PESHAWAR: The Khyber Pakhtunkhwa government on Thursday announced the houses of legendry Indian film actors, including Dilip Kumar, would be given the status of cultural heritage to change the places into living museums for the historical pictures of noted artists.
The announcement was made by adviser to the provincial chief minister on tourism and archeology Ajmad Afridi during a Peshawar Press Club function organised to mark the 92nd birthday anniversary of celebrated Indian film star Dilip Kumar.
The event was organised by the Khyber Pakhtunkhwa Culture Heritage Council (CHC) in collaboration with the Tourism Corporation Khyber Pakhtunkhwa (TCKP).
Dilip Kumar’s fans, including writers, actors, journalists, lawyers and people from different walks of life, attended it in large numbers.
Noted among speakers were CHC president Younis Kiyasi, general secretary Shakeel Wahidullah, archaeology and museums director Dr Abdul Samad, archeology, tourism and sports secretary Dr Aftab Akbar Durrani, TCKP chief Mushtaq Ahmad, Peshawar Press Club president Nasir Hussain and Khyber Union of Journalists president Nisar Mehmood.
The adviser to the chief minister informed participants that the provincial government had declared the house of legendary Indian actor, Dilip Kumar, as a protected monument under the Khyber Pakhtunkhwa Antiquities Act 1997 and Land Acquisition Act 1895.
The house is located near historic Qissa Khawani Bazaar.
Amjad Afridi said the houses of legendary Indian actors, including Dilip Kumar and Raj Kapoor, would be declared a heritage to protect and preserve them.
He said the successive governments had never paid proper attention towards preservation and protection of key heritage sites to save them from decaying.
The adviser said the government was legislating to further protect historic archaeological sites and other historical places.
Other speakers highlighted different aspects of the life of Dilip Kumar, who was born in Peshawar city.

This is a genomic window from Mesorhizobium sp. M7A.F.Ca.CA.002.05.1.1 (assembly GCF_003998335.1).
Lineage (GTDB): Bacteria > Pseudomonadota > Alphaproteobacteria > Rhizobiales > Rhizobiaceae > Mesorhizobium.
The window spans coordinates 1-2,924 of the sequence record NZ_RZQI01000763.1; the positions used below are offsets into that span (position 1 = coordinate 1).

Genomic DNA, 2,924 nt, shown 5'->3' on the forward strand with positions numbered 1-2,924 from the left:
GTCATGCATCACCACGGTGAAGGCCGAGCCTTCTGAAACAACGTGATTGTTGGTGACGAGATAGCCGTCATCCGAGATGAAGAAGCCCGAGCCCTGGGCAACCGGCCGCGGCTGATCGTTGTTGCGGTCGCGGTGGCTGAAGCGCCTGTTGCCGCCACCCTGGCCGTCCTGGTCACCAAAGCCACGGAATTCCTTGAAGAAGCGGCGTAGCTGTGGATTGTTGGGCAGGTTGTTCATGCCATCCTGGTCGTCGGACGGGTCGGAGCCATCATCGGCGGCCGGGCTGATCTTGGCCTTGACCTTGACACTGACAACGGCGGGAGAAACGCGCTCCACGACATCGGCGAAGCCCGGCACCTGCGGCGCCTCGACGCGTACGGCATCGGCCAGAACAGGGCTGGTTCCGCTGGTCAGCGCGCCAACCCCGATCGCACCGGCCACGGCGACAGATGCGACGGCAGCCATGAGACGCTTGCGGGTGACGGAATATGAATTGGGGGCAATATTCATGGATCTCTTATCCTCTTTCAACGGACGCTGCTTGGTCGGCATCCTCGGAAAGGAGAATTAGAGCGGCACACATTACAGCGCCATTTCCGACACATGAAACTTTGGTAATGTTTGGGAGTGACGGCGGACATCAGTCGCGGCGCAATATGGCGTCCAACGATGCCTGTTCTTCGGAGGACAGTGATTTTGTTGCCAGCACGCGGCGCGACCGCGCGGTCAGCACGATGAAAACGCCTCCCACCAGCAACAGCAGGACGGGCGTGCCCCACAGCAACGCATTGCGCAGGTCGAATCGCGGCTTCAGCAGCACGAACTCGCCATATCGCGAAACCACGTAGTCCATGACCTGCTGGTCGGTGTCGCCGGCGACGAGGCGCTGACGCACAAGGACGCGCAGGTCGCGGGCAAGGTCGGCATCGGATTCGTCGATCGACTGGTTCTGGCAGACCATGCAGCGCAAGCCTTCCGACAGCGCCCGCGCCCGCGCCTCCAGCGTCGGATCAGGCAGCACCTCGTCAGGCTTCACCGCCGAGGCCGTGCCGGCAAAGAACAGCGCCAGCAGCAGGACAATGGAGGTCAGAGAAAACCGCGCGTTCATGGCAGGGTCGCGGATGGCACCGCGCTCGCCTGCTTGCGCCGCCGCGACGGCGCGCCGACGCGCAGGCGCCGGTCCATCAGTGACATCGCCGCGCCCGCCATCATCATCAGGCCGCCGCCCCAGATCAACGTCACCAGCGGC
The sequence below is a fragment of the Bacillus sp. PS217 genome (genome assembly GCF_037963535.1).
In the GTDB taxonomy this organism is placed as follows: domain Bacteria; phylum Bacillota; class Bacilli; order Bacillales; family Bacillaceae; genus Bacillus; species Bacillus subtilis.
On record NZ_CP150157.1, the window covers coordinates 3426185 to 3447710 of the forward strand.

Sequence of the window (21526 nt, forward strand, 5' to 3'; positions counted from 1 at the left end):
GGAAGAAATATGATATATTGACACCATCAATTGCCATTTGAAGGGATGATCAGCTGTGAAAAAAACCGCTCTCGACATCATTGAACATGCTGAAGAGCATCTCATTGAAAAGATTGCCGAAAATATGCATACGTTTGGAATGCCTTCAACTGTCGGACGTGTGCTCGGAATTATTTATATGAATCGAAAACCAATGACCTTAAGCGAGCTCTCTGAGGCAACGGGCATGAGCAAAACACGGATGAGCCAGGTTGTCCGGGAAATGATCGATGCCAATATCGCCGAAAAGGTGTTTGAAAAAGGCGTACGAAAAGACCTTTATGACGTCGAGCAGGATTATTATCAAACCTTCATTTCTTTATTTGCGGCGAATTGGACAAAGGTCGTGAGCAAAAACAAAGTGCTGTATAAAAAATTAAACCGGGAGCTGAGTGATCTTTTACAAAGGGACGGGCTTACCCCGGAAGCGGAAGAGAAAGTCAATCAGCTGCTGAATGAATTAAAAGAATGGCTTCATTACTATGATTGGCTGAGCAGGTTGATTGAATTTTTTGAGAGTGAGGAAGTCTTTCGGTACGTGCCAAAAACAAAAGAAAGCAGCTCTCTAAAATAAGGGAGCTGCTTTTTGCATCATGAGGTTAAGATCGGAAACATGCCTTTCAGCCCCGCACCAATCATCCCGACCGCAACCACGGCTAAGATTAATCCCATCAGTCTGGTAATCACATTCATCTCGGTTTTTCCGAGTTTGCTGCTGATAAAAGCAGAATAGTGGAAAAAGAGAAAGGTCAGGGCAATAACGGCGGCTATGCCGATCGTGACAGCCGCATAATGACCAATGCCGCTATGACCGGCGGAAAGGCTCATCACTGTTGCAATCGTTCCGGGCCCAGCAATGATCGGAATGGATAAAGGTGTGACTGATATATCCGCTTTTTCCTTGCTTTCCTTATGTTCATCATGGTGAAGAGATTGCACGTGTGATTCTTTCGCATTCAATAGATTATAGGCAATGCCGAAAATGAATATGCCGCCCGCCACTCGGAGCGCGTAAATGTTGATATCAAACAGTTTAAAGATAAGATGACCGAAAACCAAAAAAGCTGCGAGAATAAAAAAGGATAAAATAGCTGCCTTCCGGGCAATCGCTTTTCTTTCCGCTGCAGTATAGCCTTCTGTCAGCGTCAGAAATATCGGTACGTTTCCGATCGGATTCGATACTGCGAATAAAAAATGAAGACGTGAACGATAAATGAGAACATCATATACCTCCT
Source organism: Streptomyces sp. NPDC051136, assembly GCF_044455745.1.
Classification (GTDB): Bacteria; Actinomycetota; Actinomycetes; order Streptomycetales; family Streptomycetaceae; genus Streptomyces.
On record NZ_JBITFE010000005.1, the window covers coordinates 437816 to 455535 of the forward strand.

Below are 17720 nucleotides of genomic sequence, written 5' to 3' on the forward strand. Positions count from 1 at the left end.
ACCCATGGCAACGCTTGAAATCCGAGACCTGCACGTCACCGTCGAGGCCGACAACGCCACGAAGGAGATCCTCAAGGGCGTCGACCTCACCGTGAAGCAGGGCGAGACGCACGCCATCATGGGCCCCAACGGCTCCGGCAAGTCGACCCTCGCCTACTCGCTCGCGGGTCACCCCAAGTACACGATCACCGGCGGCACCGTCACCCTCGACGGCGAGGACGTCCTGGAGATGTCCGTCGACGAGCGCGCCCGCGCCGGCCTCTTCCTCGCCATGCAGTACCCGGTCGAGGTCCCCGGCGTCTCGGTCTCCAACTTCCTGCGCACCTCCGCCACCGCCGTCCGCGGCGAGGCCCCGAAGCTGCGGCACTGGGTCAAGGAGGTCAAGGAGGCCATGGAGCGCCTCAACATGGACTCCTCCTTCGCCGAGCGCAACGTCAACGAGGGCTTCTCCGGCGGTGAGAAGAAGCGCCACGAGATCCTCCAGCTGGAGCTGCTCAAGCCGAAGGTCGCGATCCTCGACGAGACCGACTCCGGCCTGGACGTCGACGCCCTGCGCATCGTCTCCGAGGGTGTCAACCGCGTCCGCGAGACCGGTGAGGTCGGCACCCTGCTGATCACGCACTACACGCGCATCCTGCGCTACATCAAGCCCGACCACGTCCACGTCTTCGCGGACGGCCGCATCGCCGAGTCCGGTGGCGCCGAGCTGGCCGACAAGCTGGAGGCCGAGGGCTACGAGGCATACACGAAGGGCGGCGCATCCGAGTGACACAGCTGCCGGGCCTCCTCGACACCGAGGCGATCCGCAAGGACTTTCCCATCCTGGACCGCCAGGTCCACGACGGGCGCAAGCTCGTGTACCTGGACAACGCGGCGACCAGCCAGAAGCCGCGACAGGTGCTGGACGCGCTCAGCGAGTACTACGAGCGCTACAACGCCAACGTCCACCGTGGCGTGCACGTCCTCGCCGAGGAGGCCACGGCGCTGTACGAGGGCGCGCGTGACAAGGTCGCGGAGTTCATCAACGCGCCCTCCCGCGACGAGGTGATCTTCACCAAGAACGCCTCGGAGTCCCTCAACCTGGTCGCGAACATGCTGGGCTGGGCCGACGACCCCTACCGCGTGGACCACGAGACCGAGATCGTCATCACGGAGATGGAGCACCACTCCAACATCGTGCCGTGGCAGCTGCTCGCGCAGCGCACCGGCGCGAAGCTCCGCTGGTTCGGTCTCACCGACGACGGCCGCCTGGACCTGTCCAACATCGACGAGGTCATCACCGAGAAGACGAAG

They said the legendary actor was born to an Awan Hindko speaking family in Peshawar’s Muhallah Khudad near the famous Qissa Khwani Bazaar on December 11, 1922 before he moved to Mumbai in late 1920s, where his father, Ghulam Sarwar Khan, had set up fruit business.
The speakers said Dilip Kumar’s film career spread over six decades with over 60 films and that he was awarded the Filmfare Best Actor Award eight times, while the Indian
government had honoured him with Padma Bhushan, the third highest Indian civilian award, in 1991 and Dadasaheb Phalke Award in 1994.
Dilip Kumar’s wife, Saira Bano, addressed participants over the telephone and thanked Peshawarites for their love and respect for her husband.
“What Kumar is now is only because of the prayers and love of the people of this city,” she said.
Dilip Kumar also spoke briefly on the occasion and asked the residents of the city to keep him in prayers.
Indian film actor Manosh Kumar also addressed participants over the telephone and thanked Peshawarites for celebrating the birthday of a legendary actor in his ancestral city.
TCKP managing director Mushtaq Ahmad Khan told participants that Khyber Pakhtunkhwa had produced many legends in almost every field but serious efforts had not been made to bring them to light.
“It is high time that we should remember and recognise those legends’ services with due respect. Dilip Kumar is a matchless film actor, who deserves great appreciation for being a great source of inspiration for scores of people,” he said.
Film actors Firdous Jamal and Resham and producers and directors shed light on the work of Dilip Kumar, popularly known as king of the tragedy, by video link.
Pakistan Idol contestant Shoaib sang a popular song picturised on Dilip Kumar and received appreciation from participants.
Earlier, a documentary was shown about the life and work of Dilip Kumar.
Published in Dawn, December 12th, 2014